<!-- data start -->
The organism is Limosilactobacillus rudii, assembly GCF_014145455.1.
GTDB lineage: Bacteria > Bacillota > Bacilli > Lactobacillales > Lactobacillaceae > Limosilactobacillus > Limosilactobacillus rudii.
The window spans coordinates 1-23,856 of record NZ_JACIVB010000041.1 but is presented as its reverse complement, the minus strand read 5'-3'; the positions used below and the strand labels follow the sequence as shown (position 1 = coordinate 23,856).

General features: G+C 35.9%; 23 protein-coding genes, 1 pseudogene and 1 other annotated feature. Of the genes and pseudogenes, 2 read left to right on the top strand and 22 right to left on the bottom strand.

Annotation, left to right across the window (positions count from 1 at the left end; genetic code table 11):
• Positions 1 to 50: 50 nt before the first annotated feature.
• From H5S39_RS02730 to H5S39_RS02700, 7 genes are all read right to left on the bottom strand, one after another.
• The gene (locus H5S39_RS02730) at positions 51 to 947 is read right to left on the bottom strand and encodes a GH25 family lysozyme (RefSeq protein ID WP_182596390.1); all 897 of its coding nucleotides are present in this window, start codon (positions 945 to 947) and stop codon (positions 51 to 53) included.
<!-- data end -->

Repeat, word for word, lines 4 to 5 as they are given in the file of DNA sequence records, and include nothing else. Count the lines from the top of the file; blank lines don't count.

General features: G+C 35.9%; 23 protein-coding genes, 1 pseudogene and 1 other annotated feature. Of the genes and pseudogenes, 2 read left to right on the top strand and 22 right to left on the bottom strand.

Annotation, left to right across the window (positions count from 1 at the left end; genetic code table 11):